GOP Rep. on anti-racism resolution: I’m ‘darker’ than most black lawmakers

State Rep. Nino Vitale, R-Urbana. Photo from Ohio House website.

Members of the Ohio Legislative Black Caucus are seeking to declare racism to be a public health crisis.

In doing so in the Ohio General Assembly, it would mark the first statewide resolution of its kind. The effort mirrors those in Columbus, Cleveland and Franklin County in recent weeks. 

It also comes as Ohio’s largest cities have faced a week of civil unrest following the death of George Floyd, a Minneapolis man killed recently during an encounter with police. Demonstrators in Columbus and elsewhere have protested against issues of police brutality and racial inequality. 

House Minority Leader Emilia Strong Sykes has called for the resolution to help showcase that equality is a priority among Ohio’s legislative leaders.

Before even having a chance to vote on the proposal, some legislators have already had to respond to criticism coming from a Republican lawmaker. 

State Rep. Nino Vitale, R-Urbana, posted about the proposed resolution on Tuesday morning. He accused the Ohio Legislative Black Caucus of introducing the resolution as a means of instituting gun control and judicial reform. 

Vitale also shared a photo of the Caucus, adding: “I am darker than MOST of the people in this picture.” 

Rep. Nino Vitale, R-Urbana, said about the Ohio Legislative Black Caucus: “I am darker than MOST of the people in this picture.”

Rep. Erica Crawley, a Columbus Democrat who is a member of the Caucus, took issue with Vitale’s claims about the resolution.

“As your colleague and someone who has worked with you on legislation, this post is flat out disingenuous and a COMPLETE LIE!!!!,” she responded. “You should remove this post immediately. I find it woefully ignorant of you to deceive people like this who trust you as a leader and could cost other people their lives!!!! DO YOUR HOMEWORK PEOPLE!”

Rep. Nino Vitale, R-Urbana, claims the Ohio Legislative Black Caucus’ resolution is about gun and judicial reform.

Rep. Casey Weinstein, D-Hudson, also replied: 

Crawley posted a copy of the resolution on Facebook. The resolution does not mention weapons or any legislation related to guns. It mentions criminal justice as just one of numerous areas of improvement, along with life expectancy, health of pregnant women, household income, and many others.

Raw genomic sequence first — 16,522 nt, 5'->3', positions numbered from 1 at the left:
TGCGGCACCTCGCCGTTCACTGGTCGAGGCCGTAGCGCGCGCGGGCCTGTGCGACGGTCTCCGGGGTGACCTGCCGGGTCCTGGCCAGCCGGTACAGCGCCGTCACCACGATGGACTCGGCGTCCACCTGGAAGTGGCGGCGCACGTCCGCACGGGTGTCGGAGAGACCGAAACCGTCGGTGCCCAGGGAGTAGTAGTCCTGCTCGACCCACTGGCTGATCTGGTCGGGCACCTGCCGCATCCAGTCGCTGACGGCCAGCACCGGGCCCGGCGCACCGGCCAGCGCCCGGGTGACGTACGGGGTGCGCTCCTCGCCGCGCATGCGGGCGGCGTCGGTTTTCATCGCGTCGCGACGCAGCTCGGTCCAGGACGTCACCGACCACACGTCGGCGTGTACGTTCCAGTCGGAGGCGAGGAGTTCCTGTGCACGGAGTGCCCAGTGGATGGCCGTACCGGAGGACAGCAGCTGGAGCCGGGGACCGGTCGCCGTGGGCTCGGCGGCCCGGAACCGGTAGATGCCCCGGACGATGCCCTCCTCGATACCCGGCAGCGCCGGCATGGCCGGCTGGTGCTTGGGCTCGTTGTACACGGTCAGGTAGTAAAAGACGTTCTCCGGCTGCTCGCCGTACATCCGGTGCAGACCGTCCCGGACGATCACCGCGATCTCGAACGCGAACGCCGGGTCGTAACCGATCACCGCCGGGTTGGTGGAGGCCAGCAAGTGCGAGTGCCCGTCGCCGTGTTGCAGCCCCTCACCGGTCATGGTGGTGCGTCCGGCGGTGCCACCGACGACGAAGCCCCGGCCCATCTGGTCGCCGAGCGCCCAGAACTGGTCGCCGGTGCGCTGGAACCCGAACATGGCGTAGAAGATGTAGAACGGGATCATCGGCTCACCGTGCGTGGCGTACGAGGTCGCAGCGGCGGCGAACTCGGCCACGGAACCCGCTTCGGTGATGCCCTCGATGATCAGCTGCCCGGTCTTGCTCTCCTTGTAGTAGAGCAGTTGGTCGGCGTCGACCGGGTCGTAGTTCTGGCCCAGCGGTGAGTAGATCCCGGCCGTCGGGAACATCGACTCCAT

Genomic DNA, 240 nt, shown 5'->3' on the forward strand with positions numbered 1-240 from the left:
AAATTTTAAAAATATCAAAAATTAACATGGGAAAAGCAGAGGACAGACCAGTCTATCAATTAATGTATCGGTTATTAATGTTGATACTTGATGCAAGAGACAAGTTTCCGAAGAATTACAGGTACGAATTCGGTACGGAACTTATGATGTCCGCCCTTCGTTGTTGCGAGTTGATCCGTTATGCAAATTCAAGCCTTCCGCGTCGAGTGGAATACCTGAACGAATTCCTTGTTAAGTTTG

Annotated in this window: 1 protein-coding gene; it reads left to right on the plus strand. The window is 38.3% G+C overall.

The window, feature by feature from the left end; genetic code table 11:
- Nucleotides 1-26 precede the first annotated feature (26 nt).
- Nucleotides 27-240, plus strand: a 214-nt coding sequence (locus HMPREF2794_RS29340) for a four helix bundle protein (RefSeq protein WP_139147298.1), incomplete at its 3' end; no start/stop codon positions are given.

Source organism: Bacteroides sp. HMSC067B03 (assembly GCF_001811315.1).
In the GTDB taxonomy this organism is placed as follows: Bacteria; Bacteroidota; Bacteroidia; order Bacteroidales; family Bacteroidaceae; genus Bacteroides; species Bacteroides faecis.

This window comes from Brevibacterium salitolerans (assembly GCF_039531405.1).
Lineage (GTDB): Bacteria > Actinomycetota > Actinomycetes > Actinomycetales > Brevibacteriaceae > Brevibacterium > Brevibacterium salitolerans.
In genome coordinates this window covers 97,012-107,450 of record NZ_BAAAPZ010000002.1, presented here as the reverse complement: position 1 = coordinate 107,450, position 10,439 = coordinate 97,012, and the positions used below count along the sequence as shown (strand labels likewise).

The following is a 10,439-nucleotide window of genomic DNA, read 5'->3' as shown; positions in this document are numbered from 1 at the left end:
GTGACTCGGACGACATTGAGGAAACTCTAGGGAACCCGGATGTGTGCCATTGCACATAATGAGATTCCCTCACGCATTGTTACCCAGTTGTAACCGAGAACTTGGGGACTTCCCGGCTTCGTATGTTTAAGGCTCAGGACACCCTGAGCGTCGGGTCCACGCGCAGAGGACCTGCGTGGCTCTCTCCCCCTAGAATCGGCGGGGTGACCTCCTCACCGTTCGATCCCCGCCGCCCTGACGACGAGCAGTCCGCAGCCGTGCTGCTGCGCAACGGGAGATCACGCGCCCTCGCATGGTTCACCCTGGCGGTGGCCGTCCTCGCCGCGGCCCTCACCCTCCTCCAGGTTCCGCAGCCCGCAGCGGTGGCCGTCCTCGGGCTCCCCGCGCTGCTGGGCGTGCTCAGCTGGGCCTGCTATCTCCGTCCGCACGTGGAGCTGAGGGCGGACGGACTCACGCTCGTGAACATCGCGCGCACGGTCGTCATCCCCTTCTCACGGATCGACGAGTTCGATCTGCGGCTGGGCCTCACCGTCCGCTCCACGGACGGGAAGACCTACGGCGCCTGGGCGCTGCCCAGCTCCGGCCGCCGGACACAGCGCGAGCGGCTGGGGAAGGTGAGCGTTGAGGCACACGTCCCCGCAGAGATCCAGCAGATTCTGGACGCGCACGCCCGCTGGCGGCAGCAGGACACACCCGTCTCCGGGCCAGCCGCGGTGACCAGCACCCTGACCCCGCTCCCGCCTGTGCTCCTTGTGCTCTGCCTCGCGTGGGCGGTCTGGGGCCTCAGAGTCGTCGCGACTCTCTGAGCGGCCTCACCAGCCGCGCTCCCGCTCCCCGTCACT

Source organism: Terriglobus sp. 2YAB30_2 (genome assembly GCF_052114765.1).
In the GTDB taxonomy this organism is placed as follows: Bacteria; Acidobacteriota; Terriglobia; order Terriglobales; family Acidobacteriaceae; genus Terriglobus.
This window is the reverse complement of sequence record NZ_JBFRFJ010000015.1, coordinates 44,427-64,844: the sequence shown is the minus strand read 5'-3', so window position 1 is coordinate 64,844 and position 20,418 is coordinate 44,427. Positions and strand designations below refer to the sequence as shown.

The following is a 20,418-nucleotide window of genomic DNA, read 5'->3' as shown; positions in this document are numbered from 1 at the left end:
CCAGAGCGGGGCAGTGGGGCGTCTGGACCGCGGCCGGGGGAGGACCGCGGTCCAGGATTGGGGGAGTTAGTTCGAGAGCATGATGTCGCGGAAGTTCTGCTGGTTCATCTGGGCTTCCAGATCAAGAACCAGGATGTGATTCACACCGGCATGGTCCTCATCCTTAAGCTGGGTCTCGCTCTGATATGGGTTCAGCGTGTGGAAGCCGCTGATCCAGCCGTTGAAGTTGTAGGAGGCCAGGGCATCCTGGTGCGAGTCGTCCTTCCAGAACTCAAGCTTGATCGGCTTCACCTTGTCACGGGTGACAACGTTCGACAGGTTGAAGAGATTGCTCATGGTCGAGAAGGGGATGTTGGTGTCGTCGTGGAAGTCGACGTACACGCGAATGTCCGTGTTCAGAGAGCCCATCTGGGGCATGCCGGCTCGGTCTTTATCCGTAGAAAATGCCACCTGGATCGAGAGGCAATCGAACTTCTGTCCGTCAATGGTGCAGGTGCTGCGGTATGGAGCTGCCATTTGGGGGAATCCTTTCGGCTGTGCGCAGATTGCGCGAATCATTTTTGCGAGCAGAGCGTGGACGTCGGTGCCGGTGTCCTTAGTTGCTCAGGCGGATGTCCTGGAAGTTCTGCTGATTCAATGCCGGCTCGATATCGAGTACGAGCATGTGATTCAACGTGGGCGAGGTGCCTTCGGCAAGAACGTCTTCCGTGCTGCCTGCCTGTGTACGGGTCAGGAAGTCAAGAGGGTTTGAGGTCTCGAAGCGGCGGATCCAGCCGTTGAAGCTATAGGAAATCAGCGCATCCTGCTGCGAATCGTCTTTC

Primarily, the resolution consists of statistics from sources such as the Ohio Department of Health, Centers for Disease Control and Prevention, the Health Policy Institute of Ohio and others. 

‘Spreading misinformation and using this kind of rhetoric does a disservice’

Vitale has been among the most strident critics against the coronavirus mitigation tactics taken by Gov. Mike DeWine and Ohio Department of Health Director Dr. Amy Acton, denouncing their actions as being “tyrannical.” Vitale has repeatedly referred to Acton as a dictator and nicknamed her the “Doctor of Doom.”

His references to her being a “globalist health director” led to Vitale being condemned by the Anti-Defamation League earlier in May.

Along with criticism from Democrats above, Vitale has recently been the subject of rebuke from a leader in his own party — albeit from the separate chamber. 

Senate President Larry Obhof, R-Medina, made the comment as part of a broader criticism of the House Republican Caucus.

“Bill Gates didn’t create the virus, Ohio’s health director isn’t a globalist dictator, and Ohio law enforcement officers aren’t a ‘goon squad.’ Spreading misinformation and using this kind of rhetoric does a disservice to the people of Ohio,” Obhof said in a statement reported Tuesday by The Columbus Dispatch.

Along with the “globalist” comment, Vitale questioned if Gates created the virus back in April and referred to law enforcement officers as the “DeWine Goon Squad” in May.

To date, House Speaker Larry Householder has not publicly commented on Vitale’s conduct over the past several months.